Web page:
Carlo Revelli (2015) Seven Brief Lessons on Physics, translated by Simon Carnell and Erica Segree.

e=mc

First Lesson. The Most Beautiful of Theories.

I just nipped out at lunchtime to get a bigger brain, but they were all out, the only thing left –on special offer- was a Simon Cowell brain. I said to the lassie behind the counter, ‘Do I look that fuckin’ stupid?’

‘Or a two-for-one, David Cameron and… a black hole,’ she offered.

I didn’t hang about, I’ve got better things to do with my time. Of course I don’t need a bigger brain. After all, quite simply, The Most Beautiful of Theories is Einstein’s General Theory of Relativity. Kudos, a kind of mental judo, by owning this book, it makes me instantly brainer. It’s a general thing, some of you might not understand. Albert, like me, didn’t do that well at school. In second year of St Andrew’s school I sat my first exam in Physics. Question 2 had me going. Twenty-seven years later I was still sitting in the old gym hall, pondering.  Rovelli tells the reader Einstein ‘spent a year loafing aimlessly’ and he reminds us, ‘You don’t get anywhere by not wasting time’. I was off to a flier. Einstein didn’t sit any exams and neither did I – you can see where this is going?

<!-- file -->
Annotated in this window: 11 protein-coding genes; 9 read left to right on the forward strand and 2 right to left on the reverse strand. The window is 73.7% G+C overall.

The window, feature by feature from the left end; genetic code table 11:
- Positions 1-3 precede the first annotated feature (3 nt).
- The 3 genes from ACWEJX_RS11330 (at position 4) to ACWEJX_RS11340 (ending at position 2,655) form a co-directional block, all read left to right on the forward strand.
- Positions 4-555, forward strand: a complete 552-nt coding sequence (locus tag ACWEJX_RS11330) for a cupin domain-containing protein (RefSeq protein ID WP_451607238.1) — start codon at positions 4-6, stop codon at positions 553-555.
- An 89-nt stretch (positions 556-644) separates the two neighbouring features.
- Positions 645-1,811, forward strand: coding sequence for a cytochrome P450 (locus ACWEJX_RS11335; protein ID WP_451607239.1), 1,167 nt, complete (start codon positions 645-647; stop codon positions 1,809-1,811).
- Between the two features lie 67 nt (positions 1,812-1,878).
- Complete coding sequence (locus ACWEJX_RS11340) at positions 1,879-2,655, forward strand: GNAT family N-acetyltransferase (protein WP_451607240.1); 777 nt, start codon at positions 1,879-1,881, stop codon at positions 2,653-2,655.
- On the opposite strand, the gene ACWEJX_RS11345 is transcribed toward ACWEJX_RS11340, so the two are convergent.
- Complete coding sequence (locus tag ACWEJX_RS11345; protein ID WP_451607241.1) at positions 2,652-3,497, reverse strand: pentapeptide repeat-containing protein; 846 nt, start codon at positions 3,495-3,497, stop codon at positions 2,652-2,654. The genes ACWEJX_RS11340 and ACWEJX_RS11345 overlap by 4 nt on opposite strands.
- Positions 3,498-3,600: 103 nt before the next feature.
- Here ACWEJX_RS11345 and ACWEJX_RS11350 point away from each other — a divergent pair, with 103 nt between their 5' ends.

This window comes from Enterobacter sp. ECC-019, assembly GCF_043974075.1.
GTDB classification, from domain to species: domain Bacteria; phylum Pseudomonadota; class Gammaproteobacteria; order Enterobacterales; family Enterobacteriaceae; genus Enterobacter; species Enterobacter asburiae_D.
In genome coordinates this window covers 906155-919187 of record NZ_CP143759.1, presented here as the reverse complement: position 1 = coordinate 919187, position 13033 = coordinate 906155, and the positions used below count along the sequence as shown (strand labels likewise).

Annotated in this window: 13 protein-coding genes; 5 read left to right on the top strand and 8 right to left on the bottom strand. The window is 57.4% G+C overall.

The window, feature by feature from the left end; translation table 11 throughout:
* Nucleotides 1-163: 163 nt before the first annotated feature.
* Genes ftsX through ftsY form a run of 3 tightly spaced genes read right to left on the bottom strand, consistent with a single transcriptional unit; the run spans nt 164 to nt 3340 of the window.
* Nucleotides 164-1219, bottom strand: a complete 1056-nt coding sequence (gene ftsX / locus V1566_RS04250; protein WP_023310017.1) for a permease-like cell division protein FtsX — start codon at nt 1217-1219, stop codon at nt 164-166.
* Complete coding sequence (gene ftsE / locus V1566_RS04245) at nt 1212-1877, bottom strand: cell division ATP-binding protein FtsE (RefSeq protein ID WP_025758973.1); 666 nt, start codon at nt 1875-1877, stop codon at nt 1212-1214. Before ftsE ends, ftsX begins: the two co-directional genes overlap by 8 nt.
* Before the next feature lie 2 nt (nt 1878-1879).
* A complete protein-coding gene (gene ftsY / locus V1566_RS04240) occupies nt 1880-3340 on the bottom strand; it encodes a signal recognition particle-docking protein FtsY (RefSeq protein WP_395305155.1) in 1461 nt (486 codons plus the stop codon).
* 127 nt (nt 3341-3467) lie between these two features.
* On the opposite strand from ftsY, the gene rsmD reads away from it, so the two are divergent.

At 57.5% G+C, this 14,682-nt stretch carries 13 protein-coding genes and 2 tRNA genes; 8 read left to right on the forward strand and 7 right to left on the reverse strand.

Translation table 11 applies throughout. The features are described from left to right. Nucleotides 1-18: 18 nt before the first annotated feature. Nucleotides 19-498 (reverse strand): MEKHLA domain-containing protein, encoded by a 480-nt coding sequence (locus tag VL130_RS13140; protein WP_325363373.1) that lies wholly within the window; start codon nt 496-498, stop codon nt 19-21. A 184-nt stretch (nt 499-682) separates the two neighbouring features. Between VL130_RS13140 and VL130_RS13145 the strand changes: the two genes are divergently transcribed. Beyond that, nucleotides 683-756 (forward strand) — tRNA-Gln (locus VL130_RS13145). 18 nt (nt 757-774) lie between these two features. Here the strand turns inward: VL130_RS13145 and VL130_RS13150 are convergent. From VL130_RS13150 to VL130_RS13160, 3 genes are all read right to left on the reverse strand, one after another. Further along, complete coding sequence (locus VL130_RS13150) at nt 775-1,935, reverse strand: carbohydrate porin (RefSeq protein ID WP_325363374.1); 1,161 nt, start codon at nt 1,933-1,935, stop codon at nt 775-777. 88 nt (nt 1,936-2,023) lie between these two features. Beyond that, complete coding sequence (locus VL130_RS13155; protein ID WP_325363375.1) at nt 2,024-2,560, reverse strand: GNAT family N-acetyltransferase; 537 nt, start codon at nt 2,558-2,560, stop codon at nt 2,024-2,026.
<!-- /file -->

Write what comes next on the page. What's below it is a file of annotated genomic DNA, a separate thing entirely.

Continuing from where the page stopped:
I’m now going to explain gravity. And if it sounds like I’ve just made it up, it’s Einstein’s fault. Think back to Isaac Newton and the apple failing. That’s gravity at work, the force that draws all things together and keeps them apart, but on its day off it plays by different rules.  Newton imagined space to be ‘a great big empty container’. Farraday and Maxwell had filled the box with the pulses of an electromagnetic field and a gravitational field. Einstein’s genius was in seeing that the gravitational field is not diffused through space, something added, like a prosthetic nose. The gravitational field is space (and time and motion), the dancer and the dance, the singer and the notes of a song.

‘How can we describe the curvature of space?’ such as planets circling around the sun, asks Rovelli. I stuck my hand up here and shouted, ‘as a curve, sir?’ always a smart alec, although my name wasn’t alec. And, you know, I wasn’t far wrong. Bernhard Riemann had produced a doctoral thesis that was ‘completely useless’ and made no sense. Just the thing for the job. Riemann’s curvature (R) is equivalent to the energy of matter. I’ll not write out the full equation here because I’ve only got one lifetime to understand it, but I guess, you get the drift. Light stops moving in straight lines, space bends around a star and Mars bars become increasingly smaller the closer you come to buying one.

The whole of space can expand and contract, like the exhalation and inhalation of breath. Einstein’s equation predicted ‘The Big Bang’, or at least helped explain it in Homer Simpson bites as a young god slaving over an extremely small and extremely hot universe. Oops. Butter fingers.  Cosmic radiation flowing like waves from that small, fixed point in time and space were a glimpse of Einstein’s reality. I’m going to read a bit more of Riemann’s mathematics before I say more, but next up, Lesson 2, tomorrow, I’ll explain with the help of my old buddy Carlo Ravelli’s primer: Quanta.  Wow that should be big.

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